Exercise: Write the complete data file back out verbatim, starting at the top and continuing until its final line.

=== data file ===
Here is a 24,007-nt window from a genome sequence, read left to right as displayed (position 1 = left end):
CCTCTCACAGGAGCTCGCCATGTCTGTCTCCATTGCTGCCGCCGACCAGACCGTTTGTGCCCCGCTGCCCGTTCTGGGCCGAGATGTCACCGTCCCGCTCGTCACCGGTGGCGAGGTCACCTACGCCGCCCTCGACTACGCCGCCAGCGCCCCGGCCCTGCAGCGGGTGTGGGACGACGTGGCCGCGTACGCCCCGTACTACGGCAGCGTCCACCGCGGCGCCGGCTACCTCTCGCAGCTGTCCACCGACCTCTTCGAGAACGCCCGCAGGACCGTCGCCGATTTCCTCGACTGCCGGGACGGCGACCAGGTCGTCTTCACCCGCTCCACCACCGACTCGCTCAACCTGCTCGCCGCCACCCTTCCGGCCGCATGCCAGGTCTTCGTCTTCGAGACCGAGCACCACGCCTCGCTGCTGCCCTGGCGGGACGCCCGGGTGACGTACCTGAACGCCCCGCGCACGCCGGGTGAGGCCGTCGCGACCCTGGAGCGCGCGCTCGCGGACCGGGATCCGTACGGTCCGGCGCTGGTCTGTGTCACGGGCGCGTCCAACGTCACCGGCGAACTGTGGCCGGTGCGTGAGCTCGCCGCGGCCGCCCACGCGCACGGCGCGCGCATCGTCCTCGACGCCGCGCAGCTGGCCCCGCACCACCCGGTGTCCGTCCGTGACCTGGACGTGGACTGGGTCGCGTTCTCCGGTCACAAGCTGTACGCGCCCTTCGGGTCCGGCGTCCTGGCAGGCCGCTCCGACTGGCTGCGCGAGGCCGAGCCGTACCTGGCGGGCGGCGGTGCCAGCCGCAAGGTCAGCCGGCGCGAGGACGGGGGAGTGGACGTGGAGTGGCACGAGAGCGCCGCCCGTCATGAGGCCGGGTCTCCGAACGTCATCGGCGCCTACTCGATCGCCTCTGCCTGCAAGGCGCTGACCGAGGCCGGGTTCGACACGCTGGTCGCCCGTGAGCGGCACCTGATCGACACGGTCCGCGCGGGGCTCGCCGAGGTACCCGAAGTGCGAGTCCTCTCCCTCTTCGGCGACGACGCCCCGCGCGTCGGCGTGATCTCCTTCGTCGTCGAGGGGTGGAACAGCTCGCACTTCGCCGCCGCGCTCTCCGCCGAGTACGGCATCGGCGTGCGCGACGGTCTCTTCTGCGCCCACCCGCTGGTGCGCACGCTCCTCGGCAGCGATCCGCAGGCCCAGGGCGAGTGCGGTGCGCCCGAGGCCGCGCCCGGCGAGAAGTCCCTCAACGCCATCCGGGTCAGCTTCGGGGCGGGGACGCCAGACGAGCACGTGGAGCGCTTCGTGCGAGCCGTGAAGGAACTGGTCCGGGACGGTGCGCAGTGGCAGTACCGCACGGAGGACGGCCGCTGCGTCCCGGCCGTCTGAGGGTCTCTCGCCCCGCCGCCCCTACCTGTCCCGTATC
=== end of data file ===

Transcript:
Here is a 24,007-nt window from a genome sequence, read left to right as displayed (position 1 = left end):
CCTCTCACAGGAGCTCGCCATGTCTGTCTCCATTGCTGCCGCCGACCAGACCGTTTGTGCCCCGCTGCCCGTTCTGGGCCGAGATGTCACCGTCCCGCTCGTCACCGGTGGCGAGGTCACCTACGCCGCCCTCGACTACGCCGCCAGCGCCCCGGCCCTGCAGCGGGTGTGGGACGACGTGGCCGCGTACGCCCCGTACTACGGCAGCGTCCACCGCGGCGCCGGCTACCTCTCGCAGCTGTCCACCGACCTCTTCGAGAACGCCCGCAGGACCGTCGCCGATTTCCTCGACTGCCGGGACGGCGACCAGGTCGTCTTCACCCGCTCCACCACCGACTCGCTCAACCTGCTCGCCGCCACCCTTCCGGCCGCATGCCAGGTCTTCGTCTTCGAGACCGAGCACCACGCCTCGCTGCTGCCCTGGCGGGACGCCCGGGTGACGTACCTGAACGCCCCGCGCACGCCGGGTGAGGCCGTCGCGACCCTGGAGCGCGCGCTCGCGGACCGGGATCCGTACGGTCCGGCGCTGGTCTGTGTCACGGGCGCGTCCAACGTCACCGGCGAACTGTGGCCGGTGCGTGAGCTCGCCGCGGCCGCCCACGCGCACGGCGCGCGCATCGTCCTCGACGCCGCGCAGCTGGCCCCGCACCACCCGGTGTCCGTCCGTGACCTGGACGTGGACTGGGTCGCGTTCTCCGGTCACAAGCTGTACGCGCCCTTCGGGTCCGGCGTCCTGGCAGGCCGCTCCGACTGGCTGCGCGAGGCCGAGCCGTACCTGGCGGGCGGCGGTGCCAGCCGCAAGGTCAGCCGGCGCGAGGACGGGGGAGTGGACGTGGAGTGGCACGAGAGCGCCGCCCGTCATGAGGCCGGGTCTCCGAACGTCATCGGCGCCTACTCGATCGCCTCTGCCTGCAAGGCGCTGACCGAGGCCGGGTTCGACACGCTGGTCGCCCGTGAGCGGCACCTGATCGACACGGTCCGCGCGGGGCTCGCCGAGGTACCCGAAGTGCGAGTCCTCTCCCTCTTCGGCGACGACGCCCCGCGCGTCGGCGTGATCTCCTTCGTCGTCGAGGGGTGGAACAGCTCGCACTTCGCCGCCGCGCTCTCCGCCGAGTACGGCATCGGCGTGCGCGACGGTCTCTTCTGCGCCCACCCGCTGGTGCGCACGCTCCTCGGCAGCGATCCGCAGGCCCAGGGCGAGTGCGGTGCGCCCGAGGCCGCGCCCGGCGAGAAGTCCCTCAACGCCATCCGGGTCAGCTTCGGGGCGGGGACGCCAGACGAGCACGTGGAGCGCTTCGTGCGAGCCGTGAAGGAACTGGTCCGGGACGGTGCGCAGTGGCAGTACCGCACGGAGGACGGCCGCTGCGTCCCGGCCGTCTGAGGGTCTCTCGCCCCGCCGCCCCTACCTGTCCCGTATC